The Middle East is experiencing a period of unusual violence and instability. Careful observers of the region are well aware that a major restructuring of regional power equations is taking place which, if carried further, can have radical consequences. It may even result in a redrawing of the frontiers of the states created by western powers almost a century ago after the defeat of the Ottoman Empire in the First World War.
The present situation is one of great complexity marked by a number of vicious and overlapping power struggles. Consider, for a moment, the impact of the Israeli-Turkish reconciliation, engineered to universal surprise by US President Barack Obama during his visit to Israel last month. Three years of Israeli-Turkish hostility were suddenly brought to an end when, prompted by Obama, Israel’s Prime Minister Benjamin Netanyahu apologised for the Israeli attack on Turkish flotilla Mavi Marmara, which had sought to break Israel’s blockade of Gaza in May 2010. It will be recalled that Israeli commandos had stormed the ship, killing nine Turks on board.
An immediate result of the recent America-brokered reconciliation was the creation of a US-Israeli-Turkish coalition, united around the goal of bringing down President Bashar Al Assad’s regime in Damascus. Indeed, on the eve of Obama’s visit to the Middle East, his newly-appointed Secretary of State, John Kerry, had given a clue to American objectives when — referring to Al Assad’s determination to cling on to power — he had said: “My goal is to see us change his calculation”.
However, Al Assad’s overthrow may be no more than the first objective of the new US-Israeli-Turkish coalition. Its wider aim will seem to be to destroy the Iranian-Syrian-Hezbollah alliance, which has managed, over the past 30 years, to impose limits on the regional ambitions of both the US and Israel. Indeed, the alliance is now under threat since each of its members finds itself in great difficulty — Iran is under painful economic siege by the US and under threat of military attack by Israel; Syria is in the throes of a hugely destructive civil war; while Hezbollah, bereft of its two major allies, finds itself on the defensive even in Lebanon, its home territory.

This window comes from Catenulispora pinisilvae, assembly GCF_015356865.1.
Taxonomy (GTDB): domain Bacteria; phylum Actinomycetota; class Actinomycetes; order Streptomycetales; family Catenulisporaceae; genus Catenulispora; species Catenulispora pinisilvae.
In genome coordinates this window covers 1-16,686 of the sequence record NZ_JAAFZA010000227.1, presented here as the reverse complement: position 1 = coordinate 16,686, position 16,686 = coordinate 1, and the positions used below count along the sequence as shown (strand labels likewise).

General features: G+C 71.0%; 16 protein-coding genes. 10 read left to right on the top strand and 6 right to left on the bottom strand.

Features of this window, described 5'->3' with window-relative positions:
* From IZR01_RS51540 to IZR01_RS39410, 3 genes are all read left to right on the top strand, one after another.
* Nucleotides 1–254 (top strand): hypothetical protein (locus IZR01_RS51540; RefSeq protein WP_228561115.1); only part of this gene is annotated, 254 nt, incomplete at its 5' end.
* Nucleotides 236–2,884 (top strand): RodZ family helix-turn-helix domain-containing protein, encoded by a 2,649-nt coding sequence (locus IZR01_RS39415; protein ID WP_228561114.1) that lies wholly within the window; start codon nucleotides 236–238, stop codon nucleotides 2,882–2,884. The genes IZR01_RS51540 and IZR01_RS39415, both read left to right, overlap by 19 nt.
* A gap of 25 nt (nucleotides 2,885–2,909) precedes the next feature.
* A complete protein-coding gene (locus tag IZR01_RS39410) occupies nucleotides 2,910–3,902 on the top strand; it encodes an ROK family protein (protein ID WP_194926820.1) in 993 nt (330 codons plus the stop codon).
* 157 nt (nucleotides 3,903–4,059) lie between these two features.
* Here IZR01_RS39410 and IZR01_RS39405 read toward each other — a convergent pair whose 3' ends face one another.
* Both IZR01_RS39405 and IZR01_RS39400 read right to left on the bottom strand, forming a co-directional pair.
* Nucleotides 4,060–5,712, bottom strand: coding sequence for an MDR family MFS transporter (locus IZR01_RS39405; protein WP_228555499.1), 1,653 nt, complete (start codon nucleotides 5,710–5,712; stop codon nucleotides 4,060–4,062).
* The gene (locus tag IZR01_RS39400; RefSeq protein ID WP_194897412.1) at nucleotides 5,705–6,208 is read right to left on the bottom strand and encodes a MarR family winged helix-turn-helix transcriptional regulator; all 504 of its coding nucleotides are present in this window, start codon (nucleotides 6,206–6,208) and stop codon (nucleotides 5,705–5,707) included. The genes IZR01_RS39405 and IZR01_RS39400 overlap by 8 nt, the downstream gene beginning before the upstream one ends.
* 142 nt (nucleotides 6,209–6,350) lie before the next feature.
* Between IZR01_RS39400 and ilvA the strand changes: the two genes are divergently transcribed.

In other words, the new US-Israeli-Turkish coalition will seem to be on the verge of achieving a spectacular success, which will confirm its status as the dominant regional axis. However, all is not plain sailing since this new power grouping faces a challenge from a rival Russian-Iranian-Syrian axis which — with support from Iraq, China and even from distant Algeria — is determined to prevent the collapse of the Syrian regime and the emergence of a new US-dominated system in the Middle East.
This power struggle between the two major groupings — US-Israel-Turkey versus Russia-Iran-Syria — is by no means the only game in town. For one thing, the partners in the first coalition do not share exactly the same objectives. The US detests Iran’s independent stance and wants to bring it to heel, with a view to ending Tehran’s challenge to America’s regional hegemony. Israel’s ambitions are more specific: It is determined to stop to Iran’s nuclear activities — which it suspects are not entirely peaceful — in order to protect its own regional monopoly of nuclear weapons.